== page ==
Does Anyone Have Cervical Radiculopathy?

Discussion in 'Fibromyalgia Main Forum' started by Maltese, Jul 14, 2006.

  1. Maltese

    Maltese New Member

    Hi all......with my Fibromyalgia, and Degenerative Discs...and Sciatica, and Scolosis, and Bulging and Herniated Discs, Migraine Headaches, and many other disorders...I have now been diagnosed with Bilateral Cervical Radiculopathy. It has been causing me great discomfort, and pain. My upper body too, now, has weakness, and my arms are very heavy. When I reach high into my kitchen, I drop things.....and falling asleep, while sitting in a church, or movie. I also have Carpel Tunnel in my right this puts more pressure on that arm.....pain, numbness, and weakness. It is called, "Double Crush Syndrome". Anyone else with this? I am so stiff too. I can't get enough therapy/chiro/accupuncture, to relieve it. I even went yesterday for a massage, after getting my nails done. They do massages there too, but not too extreme. It's done on one of those massage chairs. Well, does anyone have any orthopedic wants me to go to a pain management specialist. I hope it works......Bonnie (Maltese)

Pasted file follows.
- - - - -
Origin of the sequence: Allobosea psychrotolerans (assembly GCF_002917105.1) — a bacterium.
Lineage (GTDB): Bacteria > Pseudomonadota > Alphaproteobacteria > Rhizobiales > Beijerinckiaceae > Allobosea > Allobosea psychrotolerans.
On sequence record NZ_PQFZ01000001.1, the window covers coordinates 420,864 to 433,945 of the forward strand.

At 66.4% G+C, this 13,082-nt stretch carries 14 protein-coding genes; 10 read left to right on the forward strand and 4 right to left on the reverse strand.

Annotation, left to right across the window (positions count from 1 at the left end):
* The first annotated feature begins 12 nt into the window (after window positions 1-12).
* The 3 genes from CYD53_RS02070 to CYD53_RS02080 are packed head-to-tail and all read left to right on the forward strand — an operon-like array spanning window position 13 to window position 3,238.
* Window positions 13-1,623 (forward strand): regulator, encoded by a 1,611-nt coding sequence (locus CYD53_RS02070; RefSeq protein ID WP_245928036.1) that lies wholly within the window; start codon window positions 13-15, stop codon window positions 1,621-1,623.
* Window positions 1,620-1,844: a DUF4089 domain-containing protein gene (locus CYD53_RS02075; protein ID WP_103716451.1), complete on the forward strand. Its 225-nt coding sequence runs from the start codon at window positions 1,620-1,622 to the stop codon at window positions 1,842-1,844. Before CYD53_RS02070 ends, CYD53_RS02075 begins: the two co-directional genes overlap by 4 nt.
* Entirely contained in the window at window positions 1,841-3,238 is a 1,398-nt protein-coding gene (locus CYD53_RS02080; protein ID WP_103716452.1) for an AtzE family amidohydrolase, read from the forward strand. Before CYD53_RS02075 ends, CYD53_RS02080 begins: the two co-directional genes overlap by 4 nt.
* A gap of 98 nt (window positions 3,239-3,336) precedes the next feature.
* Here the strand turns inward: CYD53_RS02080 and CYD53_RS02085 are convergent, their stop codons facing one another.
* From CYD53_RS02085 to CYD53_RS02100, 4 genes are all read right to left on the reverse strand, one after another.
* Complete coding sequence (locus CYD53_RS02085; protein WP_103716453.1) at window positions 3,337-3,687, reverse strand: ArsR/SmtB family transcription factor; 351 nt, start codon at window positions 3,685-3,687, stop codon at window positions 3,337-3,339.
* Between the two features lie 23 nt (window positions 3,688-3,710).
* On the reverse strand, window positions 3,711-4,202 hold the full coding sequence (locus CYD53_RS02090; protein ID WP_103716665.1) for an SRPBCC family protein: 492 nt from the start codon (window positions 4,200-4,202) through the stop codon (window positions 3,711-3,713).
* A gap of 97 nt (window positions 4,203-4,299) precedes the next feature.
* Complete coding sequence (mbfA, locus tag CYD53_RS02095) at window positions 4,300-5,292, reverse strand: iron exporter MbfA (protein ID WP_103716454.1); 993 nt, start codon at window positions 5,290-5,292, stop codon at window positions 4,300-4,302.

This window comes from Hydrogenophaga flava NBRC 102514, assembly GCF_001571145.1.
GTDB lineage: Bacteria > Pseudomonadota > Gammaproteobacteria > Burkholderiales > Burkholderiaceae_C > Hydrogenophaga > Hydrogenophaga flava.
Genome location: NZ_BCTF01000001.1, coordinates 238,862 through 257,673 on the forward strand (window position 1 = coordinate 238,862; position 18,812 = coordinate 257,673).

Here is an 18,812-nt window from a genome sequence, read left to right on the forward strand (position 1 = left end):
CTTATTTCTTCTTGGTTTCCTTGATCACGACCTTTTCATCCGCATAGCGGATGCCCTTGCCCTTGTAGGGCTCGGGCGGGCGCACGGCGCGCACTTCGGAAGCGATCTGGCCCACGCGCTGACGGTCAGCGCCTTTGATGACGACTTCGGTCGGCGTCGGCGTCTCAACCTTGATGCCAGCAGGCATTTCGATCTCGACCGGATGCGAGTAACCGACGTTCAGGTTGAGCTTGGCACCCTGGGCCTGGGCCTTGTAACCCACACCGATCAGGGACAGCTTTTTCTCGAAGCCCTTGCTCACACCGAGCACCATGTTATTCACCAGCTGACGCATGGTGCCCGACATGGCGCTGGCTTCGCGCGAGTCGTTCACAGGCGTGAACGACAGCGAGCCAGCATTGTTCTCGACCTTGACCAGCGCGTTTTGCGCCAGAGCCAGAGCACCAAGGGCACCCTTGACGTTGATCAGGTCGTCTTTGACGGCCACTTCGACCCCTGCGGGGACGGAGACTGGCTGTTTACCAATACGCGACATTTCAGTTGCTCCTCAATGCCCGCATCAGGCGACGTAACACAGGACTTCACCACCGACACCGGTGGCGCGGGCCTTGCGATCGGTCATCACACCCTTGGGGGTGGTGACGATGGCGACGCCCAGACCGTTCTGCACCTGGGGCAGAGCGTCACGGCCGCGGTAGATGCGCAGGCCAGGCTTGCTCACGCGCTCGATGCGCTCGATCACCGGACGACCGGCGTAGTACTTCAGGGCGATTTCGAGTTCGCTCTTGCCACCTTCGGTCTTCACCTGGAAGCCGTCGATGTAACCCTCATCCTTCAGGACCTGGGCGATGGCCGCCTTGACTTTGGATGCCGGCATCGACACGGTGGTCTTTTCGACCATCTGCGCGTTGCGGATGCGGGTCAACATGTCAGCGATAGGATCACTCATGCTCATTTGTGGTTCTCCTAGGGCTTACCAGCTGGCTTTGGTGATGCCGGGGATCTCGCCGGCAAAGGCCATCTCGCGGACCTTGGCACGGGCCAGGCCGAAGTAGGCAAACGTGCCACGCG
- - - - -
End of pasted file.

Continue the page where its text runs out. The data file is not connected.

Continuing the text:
2. Cinlou

    Cinlou New Member

    Hi Maltese,

    Yes, I have Cervical Radiculopathy, also along with DDD, FM, MPS, Carpel Tunnel.
    I am so sorry you are is so much pain. I have heard of the Double Crush Syndrome. When I went to the Neurologist I was asking if I could have that. He laughed at me. I told him not to laugh, that is not funny. He explained that he was not laughing at me. He was laughing because I knew what that was. He told me there are many doctors that don't know what Double Crush Syndrome is. I guess I impressed him with my knowledge.

    Thank goodness I don't have it. You must be in total agony!
    Do go see a Pain Management Specialist. I have found a doll of a PM Specialist, and he has really helped me with the radiculopathy. I have had two sets of cervical epidurals, and the secound one really helped. Now we are trying to get a handle on the Myofascial Pain.

    They can also do something with the nerves, freeze them or something like that..If you go to PM find a doctor that is an Anethesiologist..they usually are very good at finding relief for you...after all they are the ones that know about the meds that knock you out for surgery....I don't know where you are, I'm in California, I really like my doc, he hasn't given me any narcotics, but I am alergic to most of them.
    Take care and let us know how you are doing... That Double Crush Syndrome is horrible,I pray that you find someone to help you and soon!
    Take care,

  3. Cinlou

    Cinlou New Member

  4. kirschbaum26

    kirschbaum26 New Member

    Dear Maltese:

    I also have cervical radiculopathy. 15 years ago, a neurosurgeon at Kaiser in LA wanted to operate. He decided include a myleogram as part of the pre-op tests. I was tested for iodine allergy and was told I did not have one.